★★★★☆ (Performance attended 8/1/20)
Docu-drama in the form of a live podcast reminds us how difficult it is to mend deep-set rifts, and the politicised effects these have on the most ordinary of activities.
Part of the joy of Fringe is how it offers a platform to showcase non-traditional theatre forms of all kinds. Of these, it is bluemouth inc.’s Café Sarajevo that plays around with a range of mediums to produce a work of docu-drama that hits surprisingly hard in its portrayal of a woman trying to make sense of the strife that continues plaguing the world.
Café Sarajevo was born out of an examination into a historical debate between Noam Chomsky and Michel Foucault from 1970, questioning whether there was a common human nature. Why then do wars and divides continue to persist, if we can all recognise something inherently human that connects us all? With the looming threat of Trump’s inauguration in 2016, Lucy Simic decided to find an escape. That came in the form of a cross-country journey, where she traveled to her father’s birthplace in Bosnia. Café Sarajevo then, charts that journey in the form of a live podcast (complete with table and mics), with Lucy herself and husband Stephen O’Connell as ‘guests’ while hosted by Peter Musante and Mariel Marshall.
Split into three ‘acts’, audience members are directed and moved around the mostly empty theatre studio as Lucy and Stephen travel from place to place, recounting their experiences and thoughts on each city. Throughout, Café Sarajevo feels like an intimate experience, as if we’re in a tiny studio with our hosts and guests, complete with live music and cues for ‘breaks’. With each of us given a pair of headphones, each time performers speak, their voices are fed directly into our ears, while videos projected on the theatre walls provide the backdrop to various locations. Cardboard goggles offer an even more immersive experience, as audience members glimpse scenes from the couple’s road trip via moments captured via 360° video. The theatre space transforms before our very eyes thanks to the intensity and vivacity of the performances, and we can almost believe that we are taken to these places, on the brink of breathing the air, feeling the road beneath our feet.
What initially begins as a whimsical cross-country adventure turns into something much more somber and reflective the more the couple acquaints themselves with each city. In Sarajevo, Lucy realises she has made a faux pas when she notes how even the way one refers to the coffee informs of your alliances. Images are visceral and descriptions vivid – the mention of the Sarajevo Rose, a bleak memorial of a bloody ‘flower’ as crafted by pouring red resin into the scars left by mortar shells that have taken lives, hits especially hard, and etches itself into our memory. A tour guide takes the couple on a bumpy ride where they are horrified to see grenades and landmines casually littered on the ground.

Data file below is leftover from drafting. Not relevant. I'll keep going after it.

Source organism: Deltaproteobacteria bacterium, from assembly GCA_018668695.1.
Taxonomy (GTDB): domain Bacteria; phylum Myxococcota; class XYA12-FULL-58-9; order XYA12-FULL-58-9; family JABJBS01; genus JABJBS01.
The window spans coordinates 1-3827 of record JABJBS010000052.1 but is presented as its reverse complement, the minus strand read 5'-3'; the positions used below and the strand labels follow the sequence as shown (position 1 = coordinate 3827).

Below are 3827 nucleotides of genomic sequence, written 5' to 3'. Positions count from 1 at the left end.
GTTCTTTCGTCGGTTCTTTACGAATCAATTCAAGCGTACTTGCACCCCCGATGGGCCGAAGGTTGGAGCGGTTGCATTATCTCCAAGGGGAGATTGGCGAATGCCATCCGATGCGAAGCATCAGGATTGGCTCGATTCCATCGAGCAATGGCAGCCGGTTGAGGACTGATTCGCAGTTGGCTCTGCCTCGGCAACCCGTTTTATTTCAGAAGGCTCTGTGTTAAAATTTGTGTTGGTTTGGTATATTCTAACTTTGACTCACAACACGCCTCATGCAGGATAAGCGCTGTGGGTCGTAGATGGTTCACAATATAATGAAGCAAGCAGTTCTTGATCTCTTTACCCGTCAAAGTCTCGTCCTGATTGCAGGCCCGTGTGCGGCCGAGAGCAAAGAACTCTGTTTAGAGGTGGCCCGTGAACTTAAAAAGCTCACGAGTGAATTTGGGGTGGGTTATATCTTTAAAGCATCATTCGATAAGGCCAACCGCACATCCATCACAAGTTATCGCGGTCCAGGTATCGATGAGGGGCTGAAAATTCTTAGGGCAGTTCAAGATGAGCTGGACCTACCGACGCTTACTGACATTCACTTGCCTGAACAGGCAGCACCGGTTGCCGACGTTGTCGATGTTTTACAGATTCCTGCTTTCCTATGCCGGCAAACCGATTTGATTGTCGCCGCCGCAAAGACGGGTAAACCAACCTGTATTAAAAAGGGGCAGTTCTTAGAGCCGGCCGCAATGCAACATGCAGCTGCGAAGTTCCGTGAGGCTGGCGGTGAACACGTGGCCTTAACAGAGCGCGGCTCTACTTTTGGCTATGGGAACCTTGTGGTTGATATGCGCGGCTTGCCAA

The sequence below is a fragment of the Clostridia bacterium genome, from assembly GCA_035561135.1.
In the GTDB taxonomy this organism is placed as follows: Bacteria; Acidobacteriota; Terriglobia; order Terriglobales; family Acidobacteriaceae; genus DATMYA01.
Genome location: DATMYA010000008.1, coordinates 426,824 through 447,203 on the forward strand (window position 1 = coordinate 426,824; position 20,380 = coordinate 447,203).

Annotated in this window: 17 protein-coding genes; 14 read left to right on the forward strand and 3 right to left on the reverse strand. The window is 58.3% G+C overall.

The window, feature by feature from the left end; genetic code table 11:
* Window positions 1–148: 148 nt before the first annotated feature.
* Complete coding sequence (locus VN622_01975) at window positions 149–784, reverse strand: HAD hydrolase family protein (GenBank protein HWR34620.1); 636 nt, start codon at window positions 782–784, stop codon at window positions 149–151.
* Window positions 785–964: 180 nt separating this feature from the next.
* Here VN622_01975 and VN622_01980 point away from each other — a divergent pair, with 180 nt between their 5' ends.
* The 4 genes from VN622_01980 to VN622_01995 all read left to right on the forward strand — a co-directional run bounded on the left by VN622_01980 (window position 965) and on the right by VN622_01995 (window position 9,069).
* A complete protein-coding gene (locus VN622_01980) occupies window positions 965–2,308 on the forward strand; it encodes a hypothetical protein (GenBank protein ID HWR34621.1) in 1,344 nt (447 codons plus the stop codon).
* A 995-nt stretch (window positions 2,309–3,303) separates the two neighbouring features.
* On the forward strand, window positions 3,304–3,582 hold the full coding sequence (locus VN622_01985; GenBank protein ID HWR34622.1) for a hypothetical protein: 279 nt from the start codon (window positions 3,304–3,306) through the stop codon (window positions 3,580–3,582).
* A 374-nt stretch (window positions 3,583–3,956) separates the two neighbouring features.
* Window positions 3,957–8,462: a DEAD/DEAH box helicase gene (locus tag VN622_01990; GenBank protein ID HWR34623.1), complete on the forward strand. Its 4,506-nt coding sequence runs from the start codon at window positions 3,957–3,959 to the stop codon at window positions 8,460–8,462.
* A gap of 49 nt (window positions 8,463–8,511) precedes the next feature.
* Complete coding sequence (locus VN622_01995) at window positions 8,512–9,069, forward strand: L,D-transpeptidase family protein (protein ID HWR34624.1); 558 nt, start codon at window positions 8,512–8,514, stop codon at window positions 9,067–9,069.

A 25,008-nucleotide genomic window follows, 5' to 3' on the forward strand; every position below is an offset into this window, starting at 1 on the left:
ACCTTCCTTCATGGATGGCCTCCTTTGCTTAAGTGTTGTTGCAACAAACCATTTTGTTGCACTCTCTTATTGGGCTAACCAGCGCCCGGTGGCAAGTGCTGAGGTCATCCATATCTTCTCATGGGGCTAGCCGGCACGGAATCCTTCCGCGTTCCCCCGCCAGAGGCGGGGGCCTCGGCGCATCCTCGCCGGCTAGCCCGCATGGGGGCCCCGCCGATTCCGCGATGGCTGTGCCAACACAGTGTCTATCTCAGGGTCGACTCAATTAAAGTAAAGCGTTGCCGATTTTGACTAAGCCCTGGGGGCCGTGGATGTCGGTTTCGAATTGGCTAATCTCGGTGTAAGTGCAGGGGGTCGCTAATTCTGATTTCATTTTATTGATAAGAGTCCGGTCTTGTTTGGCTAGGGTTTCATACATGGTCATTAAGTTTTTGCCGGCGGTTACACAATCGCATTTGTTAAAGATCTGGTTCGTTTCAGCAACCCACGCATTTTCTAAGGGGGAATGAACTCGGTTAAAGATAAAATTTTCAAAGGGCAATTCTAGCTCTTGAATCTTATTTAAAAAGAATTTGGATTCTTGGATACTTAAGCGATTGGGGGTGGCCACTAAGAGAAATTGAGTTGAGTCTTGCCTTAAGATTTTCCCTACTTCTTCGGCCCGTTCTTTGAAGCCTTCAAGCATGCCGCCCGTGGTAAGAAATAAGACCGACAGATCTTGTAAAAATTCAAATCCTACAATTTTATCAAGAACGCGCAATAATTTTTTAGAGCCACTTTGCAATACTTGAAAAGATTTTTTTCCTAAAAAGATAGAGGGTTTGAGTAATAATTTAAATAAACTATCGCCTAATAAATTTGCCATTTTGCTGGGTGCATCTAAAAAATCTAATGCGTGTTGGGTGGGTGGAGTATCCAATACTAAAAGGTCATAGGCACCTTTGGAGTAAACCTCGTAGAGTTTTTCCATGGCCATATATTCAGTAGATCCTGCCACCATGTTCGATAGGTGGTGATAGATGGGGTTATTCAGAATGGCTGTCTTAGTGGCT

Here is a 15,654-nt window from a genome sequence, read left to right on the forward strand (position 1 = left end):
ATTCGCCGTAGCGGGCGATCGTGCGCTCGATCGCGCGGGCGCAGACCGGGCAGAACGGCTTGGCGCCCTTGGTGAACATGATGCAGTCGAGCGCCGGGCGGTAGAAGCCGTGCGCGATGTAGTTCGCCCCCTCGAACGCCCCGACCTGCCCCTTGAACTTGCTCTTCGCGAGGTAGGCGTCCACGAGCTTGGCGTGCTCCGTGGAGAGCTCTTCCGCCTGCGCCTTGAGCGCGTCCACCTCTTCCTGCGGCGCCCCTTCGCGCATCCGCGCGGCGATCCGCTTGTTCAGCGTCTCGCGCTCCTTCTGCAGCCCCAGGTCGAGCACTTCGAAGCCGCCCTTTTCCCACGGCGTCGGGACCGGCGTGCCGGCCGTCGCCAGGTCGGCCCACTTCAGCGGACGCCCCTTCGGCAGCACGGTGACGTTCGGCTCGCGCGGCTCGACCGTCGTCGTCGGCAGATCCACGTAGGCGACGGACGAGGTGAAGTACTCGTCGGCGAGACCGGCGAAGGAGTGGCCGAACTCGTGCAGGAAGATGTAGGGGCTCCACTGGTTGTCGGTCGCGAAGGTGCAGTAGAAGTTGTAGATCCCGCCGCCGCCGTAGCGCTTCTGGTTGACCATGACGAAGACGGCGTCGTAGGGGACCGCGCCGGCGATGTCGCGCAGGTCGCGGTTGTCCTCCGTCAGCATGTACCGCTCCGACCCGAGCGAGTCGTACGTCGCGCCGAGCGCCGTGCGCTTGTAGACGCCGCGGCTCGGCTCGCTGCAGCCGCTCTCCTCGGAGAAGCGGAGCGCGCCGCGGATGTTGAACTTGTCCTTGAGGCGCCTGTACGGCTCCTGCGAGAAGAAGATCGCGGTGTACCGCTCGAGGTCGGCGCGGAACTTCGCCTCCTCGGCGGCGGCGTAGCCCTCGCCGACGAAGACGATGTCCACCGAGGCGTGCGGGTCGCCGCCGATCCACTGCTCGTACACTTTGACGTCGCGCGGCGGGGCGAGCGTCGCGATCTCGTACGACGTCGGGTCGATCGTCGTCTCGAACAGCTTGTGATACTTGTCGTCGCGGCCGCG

Even in the moments of brief respite, as Lucy and Stephen allow themselves to dance at a club or sing karaoke, these are laced with an undertone of the political. We realise that for cities that have been so traumatised by their history of conflict, it becomes almost impossible to lead a peaceful life. All of this culminates in a soccer match, where the end of the game is marked with the boom of fireworks, mistaken at first for the sound of shells exploding instead. We may take in the natural beauty of their trip, but feel the dull pain of those they encounter, those who live with war on a daily basis, and this trip that Lucy and Stephen go on is less holiday than it is an awakening to how much the world around them has been poisoned by hate.
With its live podcast form, audience participation elements, and use of video, performance and technology, there is a level of immersion and involvement on our part that makes us feel as if we are following and discovering just as Lucy and Stephen are, and makes a difficult topic accessible, to feel and understand that deep inside, all these people just want to live as normal a life as possible, yet somehow, cannot set aside their differences. Café Sarajevo’s ultimate message is simple – once war has broken out, it is difficult, nearly impossible to recover from the wounds it leaves behind for generations to come. It serves to offer us a dose of caffeine to wake us up to the realities of these conflicts happening all around us, and wants us to know, through Lucy’s travels, that this is not the future of the world we want to live in.
Photo Credit: Crispian Chan
Café Sarajevo runs from 8th to 12th January 2020 at the Esplanade Theatre Studio as part of the 2020 M1 Singapore Fringe Festival. Tickets available from SISTIC
The 2020 M1 Singapore Fringe Festival runs from 8th to 19th January 2020. Tickets and more information available from their website here